By Leslie R. Schover, PhD
Damage to sexual function affects roughly 60% of those treated for cancer. Sexual problems are usually severe and pervasive, decreasing desire for sex, damaging erections in men or causing genitourinary atrophy in women, and interfering with the ability to experience pleasure and orgasm. Time does not heal these dysfunctions. Medical and psychosocial treatment is typically required. Sexual problems have often ranked high among unmet needs in surveys of cancer survivors and are associated with decreased quality of life. In late 2017, ASCO published a new practice guideline and the National Comprehensive Cancer Network (NCCN) updated their menopause symptom guidelines, both agreeing that potential sexual problems should be brought up during treatment planning and assessed at follow-up. When problems are identified they should be further assessed and treated in multidisciplinary fashion.
Changing practice patterns in oncology settings is notoriously difficult. Recent surveys on patient-professional communication about oncofertility or sexuality agree that fewer than half of cancer patients recall any mention of these topics by their oncologist. Even then, discussions are usually restricted to a very brief warning about treatment side effects during the informed consent. For example, sexual dysfunction is ubiquitous after breast cancer treatment, but a recent mixed-methods study of communication between oncology professionals and women with breast cancer by Dr Jennifer Barsky Reese and colleagues, published in Patient Education and Counseling, found that only 40% of visits included some mention of the topic, initiated by the clinician 70% of the time. Conversations labelled as “in-depth” took place in only 25% of visits and tended to last only a couple of minutes. The likelihood that such brief and superficial counseling will help patients solve a complex sexual problem is slim.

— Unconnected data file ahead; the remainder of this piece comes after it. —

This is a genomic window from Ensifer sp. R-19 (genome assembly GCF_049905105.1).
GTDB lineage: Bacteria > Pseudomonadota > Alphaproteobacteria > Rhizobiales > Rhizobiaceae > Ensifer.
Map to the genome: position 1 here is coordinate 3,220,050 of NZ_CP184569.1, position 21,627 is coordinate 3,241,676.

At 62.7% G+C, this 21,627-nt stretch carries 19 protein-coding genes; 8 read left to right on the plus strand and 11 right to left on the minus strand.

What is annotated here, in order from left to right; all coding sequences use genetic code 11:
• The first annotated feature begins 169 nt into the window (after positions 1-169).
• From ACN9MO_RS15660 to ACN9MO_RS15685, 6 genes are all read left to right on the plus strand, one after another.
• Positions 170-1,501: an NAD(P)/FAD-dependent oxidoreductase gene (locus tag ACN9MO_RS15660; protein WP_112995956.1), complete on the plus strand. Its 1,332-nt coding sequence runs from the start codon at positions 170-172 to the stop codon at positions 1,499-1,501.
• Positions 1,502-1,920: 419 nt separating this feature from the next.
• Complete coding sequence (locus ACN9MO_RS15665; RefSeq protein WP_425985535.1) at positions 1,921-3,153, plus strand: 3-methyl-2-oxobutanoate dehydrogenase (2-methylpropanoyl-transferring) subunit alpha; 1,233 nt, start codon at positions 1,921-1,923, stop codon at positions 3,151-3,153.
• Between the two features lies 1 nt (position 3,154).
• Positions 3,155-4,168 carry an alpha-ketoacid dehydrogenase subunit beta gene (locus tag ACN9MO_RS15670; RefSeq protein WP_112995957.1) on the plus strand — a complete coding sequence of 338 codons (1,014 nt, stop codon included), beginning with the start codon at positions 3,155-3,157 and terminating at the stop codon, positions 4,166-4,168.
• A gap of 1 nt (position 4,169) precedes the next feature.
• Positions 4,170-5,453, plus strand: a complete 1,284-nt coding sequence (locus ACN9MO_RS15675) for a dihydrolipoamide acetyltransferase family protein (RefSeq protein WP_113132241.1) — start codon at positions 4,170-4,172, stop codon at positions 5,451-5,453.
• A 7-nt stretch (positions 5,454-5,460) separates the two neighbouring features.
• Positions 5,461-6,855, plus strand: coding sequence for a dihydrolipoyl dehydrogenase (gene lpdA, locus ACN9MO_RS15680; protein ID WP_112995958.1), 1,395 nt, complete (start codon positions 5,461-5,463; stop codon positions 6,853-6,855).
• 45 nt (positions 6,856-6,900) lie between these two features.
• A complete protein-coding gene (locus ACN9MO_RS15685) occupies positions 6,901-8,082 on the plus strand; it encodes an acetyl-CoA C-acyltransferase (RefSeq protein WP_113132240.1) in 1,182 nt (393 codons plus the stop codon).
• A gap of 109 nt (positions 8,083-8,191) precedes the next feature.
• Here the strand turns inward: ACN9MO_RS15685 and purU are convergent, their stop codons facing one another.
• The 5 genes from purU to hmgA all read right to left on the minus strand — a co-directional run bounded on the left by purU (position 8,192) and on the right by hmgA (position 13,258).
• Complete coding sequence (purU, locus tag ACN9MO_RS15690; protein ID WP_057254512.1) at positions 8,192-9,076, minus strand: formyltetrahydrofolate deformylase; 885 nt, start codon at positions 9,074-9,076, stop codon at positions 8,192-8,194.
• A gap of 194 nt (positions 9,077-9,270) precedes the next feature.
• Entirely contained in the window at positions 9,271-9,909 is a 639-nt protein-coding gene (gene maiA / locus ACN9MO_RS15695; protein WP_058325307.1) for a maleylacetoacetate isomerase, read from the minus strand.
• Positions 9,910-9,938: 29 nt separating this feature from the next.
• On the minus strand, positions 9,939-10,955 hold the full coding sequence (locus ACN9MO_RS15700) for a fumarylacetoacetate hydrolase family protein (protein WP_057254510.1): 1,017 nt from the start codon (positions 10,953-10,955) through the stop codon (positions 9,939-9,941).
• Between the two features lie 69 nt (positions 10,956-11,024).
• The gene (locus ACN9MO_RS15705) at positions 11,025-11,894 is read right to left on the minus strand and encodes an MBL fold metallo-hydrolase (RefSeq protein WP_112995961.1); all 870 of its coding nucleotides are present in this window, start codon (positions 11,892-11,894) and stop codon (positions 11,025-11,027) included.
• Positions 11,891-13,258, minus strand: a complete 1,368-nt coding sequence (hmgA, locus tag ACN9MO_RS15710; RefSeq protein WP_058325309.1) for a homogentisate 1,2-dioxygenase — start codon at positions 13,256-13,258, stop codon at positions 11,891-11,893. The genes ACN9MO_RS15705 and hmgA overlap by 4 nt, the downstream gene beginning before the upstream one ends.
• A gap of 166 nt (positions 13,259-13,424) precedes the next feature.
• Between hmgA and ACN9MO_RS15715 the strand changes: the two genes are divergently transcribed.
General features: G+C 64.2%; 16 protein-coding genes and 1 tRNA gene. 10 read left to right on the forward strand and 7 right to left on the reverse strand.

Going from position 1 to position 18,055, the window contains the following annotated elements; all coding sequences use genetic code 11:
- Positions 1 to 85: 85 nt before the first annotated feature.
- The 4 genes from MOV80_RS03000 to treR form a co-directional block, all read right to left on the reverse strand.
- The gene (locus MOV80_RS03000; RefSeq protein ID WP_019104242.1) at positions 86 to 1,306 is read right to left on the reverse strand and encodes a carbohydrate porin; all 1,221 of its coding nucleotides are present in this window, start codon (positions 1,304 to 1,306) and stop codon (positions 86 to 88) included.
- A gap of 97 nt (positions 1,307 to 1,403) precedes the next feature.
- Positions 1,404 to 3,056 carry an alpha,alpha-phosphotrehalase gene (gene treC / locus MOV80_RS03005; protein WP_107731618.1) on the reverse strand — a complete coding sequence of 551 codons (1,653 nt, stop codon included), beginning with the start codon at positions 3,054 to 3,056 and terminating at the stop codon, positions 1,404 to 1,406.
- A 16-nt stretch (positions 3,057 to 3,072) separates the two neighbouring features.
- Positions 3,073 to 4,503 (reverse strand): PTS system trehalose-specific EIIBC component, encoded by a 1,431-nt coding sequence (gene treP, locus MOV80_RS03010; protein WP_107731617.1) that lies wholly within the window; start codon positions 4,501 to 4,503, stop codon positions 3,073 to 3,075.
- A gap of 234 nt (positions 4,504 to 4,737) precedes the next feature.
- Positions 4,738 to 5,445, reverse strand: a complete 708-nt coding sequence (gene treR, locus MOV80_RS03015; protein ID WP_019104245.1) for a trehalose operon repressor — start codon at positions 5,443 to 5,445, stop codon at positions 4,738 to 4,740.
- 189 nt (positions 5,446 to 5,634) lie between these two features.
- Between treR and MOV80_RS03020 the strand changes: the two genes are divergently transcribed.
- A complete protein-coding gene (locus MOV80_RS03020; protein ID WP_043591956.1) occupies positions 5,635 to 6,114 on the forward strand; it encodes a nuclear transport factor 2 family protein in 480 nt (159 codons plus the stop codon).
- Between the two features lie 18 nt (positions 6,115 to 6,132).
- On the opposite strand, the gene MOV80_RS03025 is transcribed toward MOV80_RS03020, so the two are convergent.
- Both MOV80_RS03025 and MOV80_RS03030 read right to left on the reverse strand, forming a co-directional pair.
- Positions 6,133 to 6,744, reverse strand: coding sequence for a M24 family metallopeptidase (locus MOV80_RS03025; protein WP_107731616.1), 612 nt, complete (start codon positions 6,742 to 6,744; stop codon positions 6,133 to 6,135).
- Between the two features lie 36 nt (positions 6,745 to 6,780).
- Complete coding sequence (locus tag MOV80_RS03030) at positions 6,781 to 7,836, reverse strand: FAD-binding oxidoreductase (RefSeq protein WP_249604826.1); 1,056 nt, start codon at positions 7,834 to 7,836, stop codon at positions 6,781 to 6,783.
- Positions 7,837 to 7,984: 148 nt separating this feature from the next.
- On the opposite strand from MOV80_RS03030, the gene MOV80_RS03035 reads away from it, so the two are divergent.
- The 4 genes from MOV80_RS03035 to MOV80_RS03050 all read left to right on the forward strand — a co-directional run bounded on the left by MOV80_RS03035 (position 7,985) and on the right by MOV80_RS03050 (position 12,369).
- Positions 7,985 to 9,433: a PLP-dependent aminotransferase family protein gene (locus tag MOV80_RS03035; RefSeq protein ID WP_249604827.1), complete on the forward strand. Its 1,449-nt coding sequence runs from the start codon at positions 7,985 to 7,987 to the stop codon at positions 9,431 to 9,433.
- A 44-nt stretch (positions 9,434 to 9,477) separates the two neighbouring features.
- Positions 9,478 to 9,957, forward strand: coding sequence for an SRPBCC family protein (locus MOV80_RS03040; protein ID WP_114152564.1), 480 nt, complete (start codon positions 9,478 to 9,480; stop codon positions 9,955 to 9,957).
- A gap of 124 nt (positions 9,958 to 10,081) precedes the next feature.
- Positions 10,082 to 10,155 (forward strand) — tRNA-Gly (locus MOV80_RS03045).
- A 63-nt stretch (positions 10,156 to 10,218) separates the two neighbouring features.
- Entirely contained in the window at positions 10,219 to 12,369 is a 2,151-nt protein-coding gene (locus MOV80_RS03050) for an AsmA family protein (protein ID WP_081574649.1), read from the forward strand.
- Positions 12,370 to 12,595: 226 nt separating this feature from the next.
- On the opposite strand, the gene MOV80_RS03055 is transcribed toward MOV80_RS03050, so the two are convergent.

Many cancer centers now have patients complete symptom checklists at each appointment. Some include one or more questions about sexual function. A weakness of this approach is that some patients with sexual problems fail to report them on the checklist. If an item on sexual function is checked, clinicians often skip discussing it out of anxiety, limited knowledge about the topic, or fear that addressing it will derail their clinic schedules. Few oncology professionals are trained to assess and manage cancer-related sexual dysfunction. Discussions about sexual issues are rarely documented in charts. If a problem is identified, referrals for specialty care are the exception rather than the rule.
A minority of large cancer centers have specialty clinics that treat men’s or women’s sexual problems, often including gynecologists, urologists, mental health professionals, advance practitioners, or specialized physical therapists. Although such clinics are a great step forward, only a small minority of patients with sexual problems benefit from them. Barriers include failure by the patient’s primary oncology team to identify a sexual concern and high out-of-pocket costs for these services due to reluctance by private insurers or Medicaid to reimburse them.